Voters in Ohio, Indiana and North Carolina begin a month-long sprint tomorrow with multiple primary elections, including some of the most contested Senate seats and special elections for two House races. It’s kind of a rolling, mini-general election over the next month.

US Senate seats are up for grabs in two of the three states, and in North Carolina, Republican Richard Burr is seen as vulnerable.

In Ohio, George Voinovich is retiring from the Senate. Rob Portman, George Bush’s former budget director, will be the Republican nominee. On the Democratic side, Lt. Governor Lee Fisher has been pulling away from Secretary of State Jennifer Brunner in recent weeks, thanks to a cash advantage and more advertising. The DSCC reportedly spent money on Fisher’s side, though that has not been corroborated. Brunner, reflecting the testy primary, vowed not to campaign for Fisher if she loses. The general election is seen as a toss-up.

In Indiana, Evan Bayh left the race before any replacement could get into the primary, and party leaders are widely expected to choose Rep. Brad Ellsworth as the nominee for November. Among Republicans, former Senator Dan Coats does not have majority support, but a split on the more conservative side of the ledger looks to give him a victory. Coats would start the general election with a pretty robust lead over Ellsworth.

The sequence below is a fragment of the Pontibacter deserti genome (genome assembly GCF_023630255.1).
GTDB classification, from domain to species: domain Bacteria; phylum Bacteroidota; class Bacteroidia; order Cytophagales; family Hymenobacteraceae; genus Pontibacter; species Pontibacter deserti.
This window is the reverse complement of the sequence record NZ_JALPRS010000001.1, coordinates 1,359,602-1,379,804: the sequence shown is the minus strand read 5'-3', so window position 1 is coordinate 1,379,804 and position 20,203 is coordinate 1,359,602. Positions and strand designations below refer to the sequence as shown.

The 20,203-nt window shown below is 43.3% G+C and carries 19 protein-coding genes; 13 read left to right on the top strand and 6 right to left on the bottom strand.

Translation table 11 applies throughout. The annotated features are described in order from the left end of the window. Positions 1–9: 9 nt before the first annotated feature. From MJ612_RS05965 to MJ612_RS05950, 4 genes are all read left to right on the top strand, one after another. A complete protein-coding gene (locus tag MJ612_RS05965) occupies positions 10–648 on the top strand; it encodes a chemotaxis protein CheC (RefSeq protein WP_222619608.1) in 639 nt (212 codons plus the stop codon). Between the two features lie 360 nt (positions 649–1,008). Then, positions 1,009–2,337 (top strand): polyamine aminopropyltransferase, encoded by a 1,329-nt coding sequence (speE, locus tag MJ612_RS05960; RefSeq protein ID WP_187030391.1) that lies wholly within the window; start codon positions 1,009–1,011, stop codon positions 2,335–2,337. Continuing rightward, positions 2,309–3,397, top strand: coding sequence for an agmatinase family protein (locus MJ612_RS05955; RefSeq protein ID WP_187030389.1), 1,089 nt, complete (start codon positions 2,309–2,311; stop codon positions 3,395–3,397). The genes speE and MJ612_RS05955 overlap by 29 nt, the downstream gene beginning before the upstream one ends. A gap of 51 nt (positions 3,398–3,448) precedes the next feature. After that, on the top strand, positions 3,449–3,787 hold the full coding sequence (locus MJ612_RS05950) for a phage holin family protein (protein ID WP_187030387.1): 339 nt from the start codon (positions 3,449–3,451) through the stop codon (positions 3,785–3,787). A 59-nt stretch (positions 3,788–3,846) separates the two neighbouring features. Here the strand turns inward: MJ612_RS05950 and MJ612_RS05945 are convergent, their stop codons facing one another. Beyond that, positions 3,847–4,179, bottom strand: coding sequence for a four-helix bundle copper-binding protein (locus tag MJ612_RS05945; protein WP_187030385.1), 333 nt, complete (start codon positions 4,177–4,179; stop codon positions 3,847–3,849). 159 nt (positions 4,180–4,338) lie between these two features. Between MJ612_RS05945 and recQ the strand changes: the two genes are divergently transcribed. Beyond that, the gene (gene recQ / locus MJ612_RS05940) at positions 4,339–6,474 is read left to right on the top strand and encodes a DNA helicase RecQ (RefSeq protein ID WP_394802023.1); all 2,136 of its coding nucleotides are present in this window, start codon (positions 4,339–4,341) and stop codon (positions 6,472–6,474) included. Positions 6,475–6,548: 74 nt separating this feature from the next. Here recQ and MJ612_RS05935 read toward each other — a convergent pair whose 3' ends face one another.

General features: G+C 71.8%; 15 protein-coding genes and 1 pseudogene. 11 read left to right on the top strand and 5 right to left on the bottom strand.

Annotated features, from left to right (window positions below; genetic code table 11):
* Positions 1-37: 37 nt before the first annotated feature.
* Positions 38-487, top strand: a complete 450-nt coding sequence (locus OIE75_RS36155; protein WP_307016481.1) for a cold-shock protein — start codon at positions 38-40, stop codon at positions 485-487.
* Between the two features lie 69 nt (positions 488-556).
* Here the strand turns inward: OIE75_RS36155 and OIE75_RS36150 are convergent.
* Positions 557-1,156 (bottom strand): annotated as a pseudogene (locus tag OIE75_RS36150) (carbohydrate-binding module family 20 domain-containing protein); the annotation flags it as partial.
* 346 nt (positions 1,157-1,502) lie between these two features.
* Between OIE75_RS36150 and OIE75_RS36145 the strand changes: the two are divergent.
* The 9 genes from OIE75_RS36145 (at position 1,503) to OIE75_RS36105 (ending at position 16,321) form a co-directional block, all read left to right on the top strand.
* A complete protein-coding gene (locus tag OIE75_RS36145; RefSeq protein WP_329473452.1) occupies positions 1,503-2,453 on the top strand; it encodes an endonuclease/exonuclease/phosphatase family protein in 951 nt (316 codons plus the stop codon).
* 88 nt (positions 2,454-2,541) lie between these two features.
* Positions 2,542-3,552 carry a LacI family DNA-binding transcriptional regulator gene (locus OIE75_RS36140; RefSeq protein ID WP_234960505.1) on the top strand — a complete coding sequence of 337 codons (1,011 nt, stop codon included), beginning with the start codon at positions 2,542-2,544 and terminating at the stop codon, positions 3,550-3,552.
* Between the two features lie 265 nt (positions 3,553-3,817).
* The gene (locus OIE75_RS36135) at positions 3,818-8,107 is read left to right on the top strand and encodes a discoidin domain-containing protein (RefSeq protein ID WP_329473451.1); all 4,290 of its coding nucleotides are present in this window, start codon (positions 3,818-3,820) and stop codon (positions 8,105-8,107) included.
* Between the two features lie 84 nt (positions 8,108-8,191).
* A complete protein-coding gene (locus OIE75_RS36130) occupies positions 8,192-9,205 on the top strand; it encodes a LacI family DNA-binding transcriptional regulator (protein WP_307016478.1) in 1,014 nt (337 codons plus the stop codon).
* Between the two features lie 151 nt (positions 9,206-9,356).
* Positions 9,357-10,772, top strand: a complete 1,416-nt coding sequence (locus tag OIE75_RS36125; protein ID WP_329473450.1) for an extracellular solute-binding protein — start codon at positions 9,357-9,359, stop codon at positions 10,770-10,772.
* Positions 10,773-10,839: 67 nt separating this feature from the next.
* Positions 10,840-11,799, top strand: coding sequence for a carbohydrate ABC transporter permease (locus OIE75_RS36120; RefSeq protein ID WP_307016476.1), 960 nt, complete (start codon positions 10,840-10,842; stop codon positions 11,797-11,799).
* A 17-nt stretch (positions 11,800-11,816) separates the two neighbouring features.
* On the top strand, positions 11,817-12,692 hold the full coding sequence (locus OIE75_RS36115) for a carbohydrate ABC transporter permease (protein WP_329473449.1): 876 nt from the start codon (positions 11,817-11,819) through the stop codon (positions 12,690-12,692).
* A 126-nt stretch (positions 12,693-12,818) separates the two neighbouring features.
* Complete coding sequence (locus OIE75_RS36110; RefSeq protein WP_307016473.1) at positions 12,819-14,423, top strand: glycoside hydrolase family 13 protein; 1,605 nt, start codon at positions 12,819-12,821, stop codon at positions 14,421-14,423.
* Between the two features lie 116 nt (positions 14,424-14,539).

In North Carolina, there are three major candidates attempting to knock off Richard Burr. The DSCC made their preference known a while back with former state Senator and Iraq war vet Cal Cunningham, but Secretary of State Elaine Marshall is better-known, and she has been expanding her lead in the closing days. However, a law in North Carolina says that the primary winner must hit 40% to avoid a runoff, so it’s plausible, if not likely, that we’ll see one between Cunningham and Marshall.

There are some scattered House elections with primaries as well, including Larry Kissell facing a progressive challenger in North Carolina.

This just begins the May primary season. The unusual convention process in Utah could end Bob Bennett’s Senate career on May 8. Nebraska and West Virginia have largely uncontested primaries on May 11, but May 18 features a blockbuster: the Specter-Sestak primary in Pennsylvania, the Halter-Lincoln primary in Arkansas, and contested races on both sides in Kentucky. In addition, there’s a special election in PA-12 on May 18 and one in HI-01 on May 22. Plus, if you like international elections, Britain’s general vote is May 6.